Broc Cellars - Le Clairet 2019
Practicing Organic, Vegan
Berkeley, California, USA
From the distributor-
Four weeks whole cluster maceration in tank before élevage in neutral barrique. At once more structured and fresher than the last release, this is a serious little wine that deserves a place on your dinner table.
Chris Brockway came to call Berkeley home (for his cellar anyways) by way of Omaha, Nebraska, where he was born and raised, Seattle, and finally Los Angeles, with a couple short stops in between. After graduating from the University of Nebraska, he began working in restaurants around the city before decamping to the Pacific Northwest, where he ultimately became interested in wine. After a friend joked that he should learn how to actually make it, he packed his things and enrolled in winemaking courses at UC Davis. Before finishing, he made the move to Cal State Fresno, which has its own functioning winery, and this is where he became an expert, as he says, in everything he does not use.
He finished his studies and quickly landed a job at JC Cellars, by all means a conventional winery. At the same time he began to frequent Terroir, San Francisco’s first natural wine bar, and began to think a lot about experimenting with the wines he liked to drink. And so, with a few small experiments, Broc Cellars was born.
His facility comprises two warehouses, one with multiple stainless steel, concrete, and wooden tanks, the other a dedicated barrel and concrete egg room. All fermentations are done with native yeasts, and for the most part he forgoes the use of sulfur. If needed, he will add a few milligrams about four weeks before bottling so that it fully integrates into the wine.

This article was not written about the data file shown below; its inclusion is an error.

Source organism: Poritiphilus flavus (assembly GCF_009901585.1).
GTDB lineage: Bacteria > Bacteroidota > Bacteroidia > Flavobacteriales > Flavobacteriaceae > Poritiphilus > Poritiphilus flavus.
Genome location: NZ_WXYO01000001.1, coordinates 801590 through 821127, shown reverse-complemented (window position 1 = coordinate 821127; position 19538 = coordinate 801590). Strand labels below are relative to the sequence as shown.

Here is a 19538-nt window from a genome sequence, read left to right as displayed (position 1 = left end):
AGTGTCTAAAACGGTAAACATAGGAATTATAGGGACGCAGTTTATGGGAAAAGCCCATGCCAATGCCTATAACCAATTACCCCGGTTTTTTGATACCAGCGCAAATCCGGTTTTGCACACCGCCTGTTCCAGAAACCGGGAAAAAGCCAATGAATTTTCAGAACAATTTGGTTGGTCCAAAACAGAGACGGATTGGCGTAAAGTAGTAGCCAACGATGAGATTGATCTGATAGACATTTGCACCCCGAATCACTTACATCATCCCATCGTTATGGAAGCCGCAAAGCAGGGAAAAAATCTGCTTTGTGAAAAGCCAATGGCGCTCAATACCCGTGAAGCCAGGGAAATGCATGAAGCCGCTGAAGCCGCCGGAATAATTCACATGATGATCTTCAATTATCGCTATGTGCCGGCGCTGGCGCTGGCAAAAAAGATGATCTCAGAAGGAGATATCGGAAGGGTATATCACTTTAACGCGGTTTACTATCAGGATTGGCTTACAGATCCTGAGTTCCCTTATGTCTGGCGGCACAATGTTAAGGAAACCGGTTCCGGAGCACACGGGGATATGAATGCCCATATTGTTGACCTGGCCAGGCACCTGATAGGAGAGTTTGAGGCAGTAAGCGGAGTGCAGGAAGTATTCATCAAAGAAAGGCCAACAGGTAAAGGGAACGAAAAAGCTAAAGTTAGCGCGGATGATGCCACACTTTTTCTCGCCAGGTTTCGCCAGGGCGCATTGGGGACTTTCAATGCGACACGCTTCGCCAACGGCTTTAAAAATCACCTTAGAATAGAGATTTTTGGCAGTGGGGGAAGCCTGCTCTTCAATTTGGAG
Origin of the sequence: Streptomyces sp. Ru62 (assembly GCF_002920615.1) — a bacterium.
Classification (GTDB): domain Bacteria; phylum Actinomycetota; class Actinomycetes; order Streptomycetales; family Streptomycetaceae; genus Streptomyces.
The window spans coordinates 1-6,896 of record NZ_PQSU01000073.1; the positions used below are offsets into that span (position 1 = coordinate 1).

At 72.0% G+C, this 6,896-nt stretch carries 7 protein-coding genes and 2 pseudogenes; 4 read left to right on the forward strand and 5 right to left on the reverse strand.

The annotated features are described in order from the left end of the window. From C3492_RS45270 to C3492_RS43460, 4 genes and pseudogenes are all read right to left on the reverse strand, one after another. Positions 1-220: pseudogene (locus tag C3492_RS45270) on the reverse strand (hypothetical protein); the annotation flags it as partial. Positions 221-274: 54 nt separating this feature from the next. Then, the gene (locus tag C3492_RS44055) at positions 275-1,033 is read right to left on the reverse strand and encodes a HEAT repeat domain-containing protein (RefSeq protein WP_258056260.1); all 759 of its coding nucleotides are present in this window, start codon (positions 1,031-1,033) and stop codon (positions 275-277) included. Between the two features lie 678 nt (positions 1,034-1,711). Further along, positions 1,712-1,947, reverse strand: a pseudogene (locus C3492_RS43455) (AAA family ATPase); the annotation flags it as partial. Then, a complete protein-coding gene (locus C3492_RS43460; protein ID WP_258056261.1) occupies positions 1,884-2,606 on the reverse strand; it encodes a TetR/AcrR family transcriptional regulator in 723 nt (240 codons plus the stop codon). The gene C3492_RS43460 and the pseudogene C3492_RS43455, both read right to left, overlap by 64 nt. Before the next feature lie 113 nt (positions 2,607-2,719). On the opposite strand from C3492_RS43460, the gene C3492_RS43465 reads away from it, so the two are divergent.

From the producer-
Broc Cellars was nothing more than an idea not that long ago, about making wines that were “site specific”. Where the wines true character came from using only sustainably, organically, or biodynamically grown grapes from areas that most would consider marginal climates. Believing that vineyards develop ‘true’ character and complexity when they have to struggle to survive.This can come from many different aspects: poor nutrient and water holding capacity, steep slopes, cool temperatures, or from old vines that are dry farmed. In the cellar we try to continue this practice using minimal intervention, in an effort to let the grapes speak for themselves.
We are a ‘low wattage’ winery in the sense that we have very little modern equipment. Grapes are pitchforked whole-cluster into the fermenters, fermentation is allowed to happen spontaneously, all wines are basket pressed, with little/no sulphur used in our wines until bottling. True asphalt winemaking, in an urban winery.